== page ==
TUCSON, Ariz. (Reuters) - An Arizona jury on Tuesday said it was unable to reach a verdict in the trial of a U.S. human rights activist who was accused of hiding undocumented migrants, but said he was offering them humanitarian aid.
The Tucson jury remained deadlocked after three days deliberating charges against Scott Warren, 36, stemming from his January 2018 arrest by U.S. Border Patrol in Ajo, Arizona.
The split among the jurors reflected divisions in public opinion on how the United States should treat illegal border crossers after U.S. President Donald Trump made border security a signature issue.
Federal prosecutors argued that Warren was part of a conspiracy to illegally transport and conceal the two men at a ramshackle building used by activists who provide water, food and first aid to migrants.
Lawyers for the geography professor said he was exercising his legal right to provide aid to people crossing Arizona’s southern deserts, where over 3,000 migrants have been found dead since 2001, and thousands more have disappeared.
“In the time since I was arrested in January 2018, no fewer than 88 bodies were recovered from the Arizona desert,” Warren told reporters after U.S. District Court Judge Raner Collins declared a mistrial. “The government’s plan in the midst of this humanitarian crisis? Policies to target undocumented people, refugees and their families.”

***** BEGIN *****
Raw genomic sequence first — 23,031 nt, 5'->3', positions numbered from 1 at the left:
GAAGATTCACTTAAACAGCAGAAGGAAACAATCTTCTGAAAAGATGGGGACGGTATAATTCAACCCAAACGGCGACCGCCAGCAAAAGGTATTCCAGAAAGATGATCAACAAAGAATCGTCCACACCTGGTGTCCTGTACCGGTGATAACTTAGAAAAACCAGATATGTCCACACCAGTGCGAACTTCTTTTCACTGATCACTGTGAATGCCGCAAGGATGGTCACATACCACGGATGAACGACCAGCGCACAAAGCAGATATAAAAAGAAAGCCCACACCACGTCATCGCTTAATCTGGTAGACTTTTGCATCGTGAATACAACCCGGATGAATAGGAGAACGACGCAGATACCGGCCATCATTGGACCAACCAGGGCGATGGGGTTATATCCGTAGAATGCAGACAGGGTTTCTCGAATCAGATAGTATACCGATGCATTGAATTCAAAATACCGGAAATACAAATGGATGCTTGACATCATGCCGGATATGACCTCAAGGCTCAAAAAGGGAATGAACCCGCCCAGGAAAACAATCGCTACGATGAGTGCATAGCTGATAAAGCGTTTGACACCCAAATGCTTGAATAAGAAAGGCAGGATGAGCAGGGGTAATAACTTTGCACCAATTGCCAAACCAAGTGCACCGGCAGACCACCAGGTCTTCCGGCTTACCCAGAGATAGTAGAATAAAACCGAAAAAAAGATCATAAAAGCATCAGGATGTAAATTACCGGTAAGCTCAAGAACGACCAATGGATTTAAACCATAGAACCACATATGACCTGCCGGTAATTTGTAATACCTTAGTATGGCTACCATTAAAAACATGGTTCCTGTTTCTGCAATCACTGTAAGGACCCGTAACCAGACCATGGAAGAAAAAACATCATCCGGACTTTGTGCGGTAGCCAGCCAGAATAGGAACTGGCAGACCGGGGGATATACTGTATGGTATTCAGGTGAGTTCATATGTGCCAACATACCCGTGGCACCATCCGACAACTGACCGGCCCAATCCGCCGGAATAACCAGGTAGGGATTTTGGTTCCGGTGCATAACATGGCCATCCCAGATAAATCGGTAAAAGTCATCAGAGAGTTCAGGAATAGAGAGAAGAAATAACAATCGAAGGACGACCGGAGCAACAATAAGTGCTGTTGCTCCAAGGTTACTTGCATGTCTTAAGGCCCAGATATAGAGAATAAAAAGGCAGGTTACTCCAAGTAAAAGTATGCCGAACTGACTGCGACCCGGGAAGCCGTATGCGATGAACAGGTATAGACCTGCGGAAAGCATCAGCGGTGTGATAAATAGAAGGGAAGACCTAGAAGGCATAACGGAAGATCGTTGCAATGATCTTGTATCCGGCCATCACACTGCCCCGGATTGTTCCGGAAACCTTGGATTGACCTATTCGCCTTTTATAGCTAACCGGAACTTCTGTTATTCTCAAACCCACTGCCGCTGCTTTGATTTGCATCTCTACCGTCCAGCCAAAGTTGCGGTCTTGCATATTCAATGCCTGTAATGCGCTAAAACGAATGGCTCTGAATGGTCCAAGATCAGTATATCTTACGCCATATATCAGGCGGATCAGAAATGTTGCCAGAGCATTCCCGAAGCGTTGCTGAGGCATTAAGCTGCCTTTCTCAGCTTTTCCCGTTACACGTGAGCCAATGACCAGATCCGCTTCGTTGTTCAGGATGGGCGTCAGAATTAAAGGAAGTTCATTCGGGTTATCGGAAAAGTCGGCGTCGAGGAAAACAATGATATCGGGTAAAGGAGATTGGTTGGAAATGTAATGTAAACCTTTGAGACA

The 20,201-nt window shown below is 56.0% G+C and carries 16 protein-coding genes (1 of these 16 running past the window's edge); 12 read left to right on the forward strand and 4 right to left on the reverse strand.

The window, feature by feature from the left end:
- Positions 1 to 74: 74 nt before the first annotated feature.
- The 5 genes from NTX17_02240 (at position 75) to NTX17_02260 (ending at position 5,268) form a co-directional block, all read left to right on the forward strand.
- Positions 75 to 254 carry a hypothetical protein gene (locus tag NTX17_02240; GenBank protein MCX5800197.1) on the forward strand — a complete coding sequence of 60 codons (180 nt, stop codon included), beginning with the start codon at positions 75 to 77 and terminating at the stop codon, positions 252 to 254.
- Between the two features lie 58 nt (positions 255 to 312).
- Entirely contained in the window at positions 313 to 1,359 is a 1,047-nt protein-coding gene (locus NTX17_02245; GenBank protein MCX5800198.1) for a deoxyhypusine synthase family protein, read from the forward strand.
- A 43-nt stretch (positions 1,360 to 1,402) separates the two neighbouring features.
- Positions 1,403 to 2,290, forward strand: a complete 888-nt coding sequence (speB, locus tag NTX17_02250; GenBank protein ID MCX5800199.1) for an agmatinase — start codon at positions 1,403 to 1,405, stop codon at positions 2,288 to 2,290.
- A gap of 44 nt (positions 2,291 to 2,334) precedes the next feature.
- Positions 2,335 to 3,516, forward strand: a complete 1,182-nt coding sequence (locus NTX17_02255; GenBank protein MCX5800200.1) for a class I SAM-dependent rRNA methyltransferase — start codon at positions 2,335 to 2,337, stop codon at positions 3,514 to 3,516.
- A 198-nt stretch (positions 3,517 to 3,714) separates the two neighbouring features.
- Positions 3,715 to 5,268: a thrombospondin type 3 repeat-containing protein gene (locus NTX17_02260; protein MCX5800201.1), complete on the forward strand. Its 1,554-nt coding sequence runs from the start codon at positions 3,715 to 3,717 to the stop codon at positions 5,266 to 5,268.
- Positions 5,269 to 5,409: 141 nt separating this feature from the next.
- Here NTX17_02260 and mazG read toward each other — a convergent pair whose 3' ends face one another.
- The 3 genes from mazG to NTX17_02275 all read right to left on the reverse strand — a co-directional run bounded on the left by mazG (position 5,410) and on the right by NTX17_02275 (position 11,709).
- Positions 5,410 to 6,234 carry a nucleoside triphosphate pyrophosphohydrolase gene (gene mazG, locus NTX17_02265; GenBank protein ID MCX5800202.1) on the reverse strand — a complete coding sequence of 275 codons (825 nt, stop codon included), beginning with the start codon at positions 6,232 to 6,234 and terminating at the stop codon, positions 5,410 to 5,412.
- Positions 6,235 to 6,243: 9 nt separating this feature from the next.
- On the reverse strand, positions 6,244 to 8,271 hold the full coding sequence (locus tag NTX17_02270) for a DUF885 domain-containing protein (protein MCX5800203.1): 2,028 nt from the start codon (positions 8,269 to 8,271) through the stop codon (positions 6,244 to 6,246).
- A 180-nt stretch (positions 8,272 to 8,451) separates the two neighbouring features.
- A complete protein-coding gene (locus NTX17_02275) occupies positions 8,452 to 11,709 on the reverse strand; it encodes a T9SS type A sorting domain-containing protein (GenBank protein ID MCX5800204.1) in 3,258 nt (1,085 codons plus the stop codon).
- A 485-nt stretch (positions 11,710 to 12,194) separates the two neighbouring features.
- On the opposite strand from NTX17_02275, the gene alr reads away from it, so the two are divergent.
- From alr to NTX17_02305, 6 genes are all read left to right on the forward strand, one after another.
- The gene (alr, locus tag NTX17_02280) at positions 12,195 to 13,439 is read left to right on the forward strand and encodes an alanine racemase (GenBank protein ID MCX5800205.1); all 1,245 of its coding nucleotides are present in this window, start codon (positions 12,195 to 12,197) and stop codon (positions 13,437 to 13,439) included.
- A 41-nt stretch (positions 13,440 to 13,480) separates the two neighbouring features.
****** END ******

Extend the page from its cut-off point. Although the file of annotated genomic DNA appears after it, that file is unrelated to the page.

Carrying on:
Federal prosecutors now have the option to request a new trial, with a new jury, at a hearing set for July 2. They could also drop charges against Warren, who faced nearly 20 years imprisonment if convicted on all counts.
The trial sometimes veered into U.S. immigration policy, with jurors read an opinion piece by Warren in which he warned that his conviction could set a precedent allowing the Trump administration to expand prosecutions for harboring migrants.
“The government has failed in its attempt to apply federal charges to acts of common compassion,” tweeted No More Deaths, the aid group Warren volunteers for.
Federal prosecutors said Warren’s talk of deaths and suffering were a “smokescreen” for his attempt to smuggle migrants.
Warren testified in his own defense, telling jurors his spiritual values compelled him to help those who “stumble” out of the desert into Ajo.
Over 137,000 people signed a petition demanding he be released and United Nations officials called for charges to be dropped, arguing that “providing humanitarian aid is not a crime.”
Reporting by Paul Ingram in Tucson; Writing by Andrew Hay; Editing by Bill Tarrant, Rosalba O’Brien & SImon Cameron-Moore
Our Standards: The Thomson Reuters Trust Principles.